4 min read

The creative impulse can be channeled into productive ideas and products to the benefit of the organization. Do you possess the qualities needed to lead a creative team? One of those qualities is tolerance for ambiguity.

Ambiguity is what you have when outcomes are doubtful and paths are uncertain, when the meaning of events is confusing and the data are unclear. All organizations face ambiguity to some degree every day of their existence; sometimes the ambiguity rises to critical levels and it may seem like the organization’s very survival is threatened.

These times of ambiguity present an opportunity to discover the next level of productivity as the organization finds new ways to fulfill its mission in today’s environment. The threat of non-existence can compel us to ask the previously unasked and unaskable questions lying under the surface of organizational life.

Ambiguity is the precursor of creativity. Times of ambiguity cause us to ask deeper questions. Even in the Bible’s description of creation, we find ambiguity before creativity.

In the beginning God created the heavens and the earth. The earth was formless and void, and darkness was over the surface of the deep (Genesis 1:1-2a).

On the other hand, these times may also produce the opposite effect; they may cause people to cover these unspeakable questions with an even deeper level of denial and retreat into the comfortable place of past patterns for dealing with problems. In times of crisis, people fly to the first apparent solution that pops into view. We do this to remove the pain of ambiguity.

Ambiguity occurs when things have not yet taken an identifiable form. We cannot answer the questions because we don’t yet know what they are. Is the problem technological or social? Is the problem related to what we did last year or last month, or twenty years ago? Are we experiencing the results of some change in the social and cultural environment? Are multiple factors contributing to this situation?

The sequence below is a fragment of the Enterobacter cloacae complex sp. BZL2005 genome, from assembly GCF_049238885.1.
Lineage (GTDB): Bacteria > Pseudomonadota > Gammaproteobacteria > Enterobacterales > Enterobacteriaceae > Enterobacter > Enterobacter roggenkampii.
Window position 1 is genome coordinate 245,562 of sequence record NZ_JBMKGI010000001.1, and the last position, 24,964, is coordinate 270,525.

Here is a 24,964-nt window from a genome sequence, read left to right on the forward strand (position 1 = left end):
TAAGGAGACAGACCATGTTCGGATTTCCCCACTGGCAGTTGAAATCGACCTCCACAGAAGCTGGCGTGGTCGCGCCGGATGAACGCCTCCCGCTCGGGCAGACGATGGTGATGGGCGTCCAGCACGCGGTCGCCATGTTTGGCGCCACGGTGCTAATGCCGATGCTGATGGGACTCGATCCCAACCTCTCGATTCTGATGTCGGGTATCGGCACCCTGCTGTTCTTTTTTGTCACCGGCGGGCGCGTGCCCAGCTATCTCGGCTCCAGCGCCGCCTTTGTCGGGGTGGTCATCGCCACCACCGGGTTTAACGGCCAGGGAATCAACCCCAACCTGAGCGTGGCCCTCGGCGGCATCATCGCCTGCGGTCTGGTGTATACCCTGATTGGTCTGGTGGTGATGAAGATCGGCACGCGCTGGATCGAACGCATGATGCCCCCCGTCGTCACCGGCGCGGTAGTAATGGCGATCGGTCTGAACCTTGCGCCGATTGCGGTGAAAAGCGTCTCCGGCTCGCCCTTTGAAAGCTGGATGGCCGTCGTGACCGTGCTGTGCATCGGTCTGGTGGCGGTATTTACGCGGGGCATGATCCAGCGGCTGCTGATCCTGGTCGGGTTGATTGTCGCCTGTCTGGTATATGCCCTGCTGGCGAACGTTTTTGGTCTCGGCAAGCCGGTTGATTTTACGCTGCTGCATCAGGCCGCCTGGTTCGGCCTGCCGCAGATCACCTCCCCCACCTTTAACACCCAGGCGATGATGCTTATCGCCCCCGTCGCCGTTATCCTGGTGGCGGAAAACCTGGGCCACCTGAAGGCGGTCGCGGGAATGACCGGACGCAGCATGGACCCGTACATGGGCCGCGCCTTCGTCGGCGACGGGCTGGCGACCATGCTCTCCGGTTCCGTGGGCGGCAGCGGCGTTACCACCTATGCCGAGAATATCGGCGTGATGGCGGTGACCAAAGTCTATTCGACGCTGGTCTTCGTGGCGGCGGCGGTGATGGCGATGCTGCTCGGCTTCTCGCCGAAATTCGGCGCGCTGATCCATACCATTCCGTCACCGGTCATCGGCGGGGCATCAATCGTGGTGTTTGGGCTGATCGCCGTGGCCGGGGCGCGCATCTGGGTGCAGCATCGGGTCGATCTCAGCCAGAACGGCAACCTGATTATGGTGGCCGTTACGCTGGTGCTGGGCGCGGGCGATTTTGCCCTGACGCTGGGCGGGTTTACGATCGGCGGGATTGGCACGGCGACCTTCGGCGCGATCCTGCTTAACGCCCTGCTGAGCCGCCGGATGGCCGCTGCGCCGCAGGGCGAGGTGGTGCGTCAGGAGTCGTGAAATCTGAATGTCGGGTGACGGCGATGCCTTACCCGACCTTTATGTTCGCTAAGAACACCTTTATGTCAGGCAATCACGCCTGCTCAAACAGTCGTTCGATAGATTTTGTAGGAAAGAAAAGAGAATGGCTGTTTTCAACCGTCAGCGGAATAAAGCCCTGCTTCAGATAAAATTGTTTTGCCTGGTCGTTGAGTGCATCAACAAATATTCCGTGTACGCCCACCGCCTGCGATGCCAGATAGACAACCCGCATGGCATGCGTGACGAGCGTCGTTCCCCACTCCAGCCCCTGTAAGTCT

Returning to the Bible, we read,

The Spirit of God was moving over the surface of the waters (Genesis 1:2b).

The Hebrew verb translated “moving” was used to describe the hovering or brooding of a bird over its young. It is the time of incubation. Creative leaders are able to tolerate the ambiguity long enough to incubate the best solution to the problem. The process of learning produces a sense of ambiguity and requires a willingness to give up the protection and safety of dependency on the familiar. Change is uncomfortably ambiguous.

Tolerance for ambiguity is also necessary for leaders who want to empower their employees. Out of misdirected compassion or because it makes them feel more powerful, leaders often succumb to requests for resolution by telling employees what to do. In so doing, they dis-empowered the employee and reestablished dependence on themselves.

Empowered employees also must develop the skill of tolerance for ambiguity. One of the most important parts of the creative process is to learn to be patient, to learn how to sit quietly in the mess, to stop the automatic response system long enough to see the underlying structure of a problem. Without this tolerance, the employee will constantly look up the chain of command for solutions.

Tolerance for ambiguity is especially important when the organization is going through a period of change, which, in today’s environment is almost everyone. The period between the phasing out of the old and the institutionalization of the new is extremely difficult. This phase causes the most trouble in action oriented Western cultures, for we tend to view it as unproductive. Yet, it is vital that the incubation period not be cut short and that the members of the empowered team have enough tolerance for ambiguity to multiply alternatives and choose the better solution.

What have you experienced in terms of organizational ambiguity? Why do you think people so easily fall back on the familiar? Is tolerance for ambiguity a skill that can be learned? If so, how?


Photo by Nic Gaffney, April 20, 2013. Licensed under CC BY-SA 2.0.

Portrait of Dr. Waddell

Dr. Greg Waddell is passionate about helping church leaders equip their people for ministry. He believes there is wild potential in every believer that begs to be released. He can help you develop and implement practical strategies for increasing the ministry capacity of your congregation.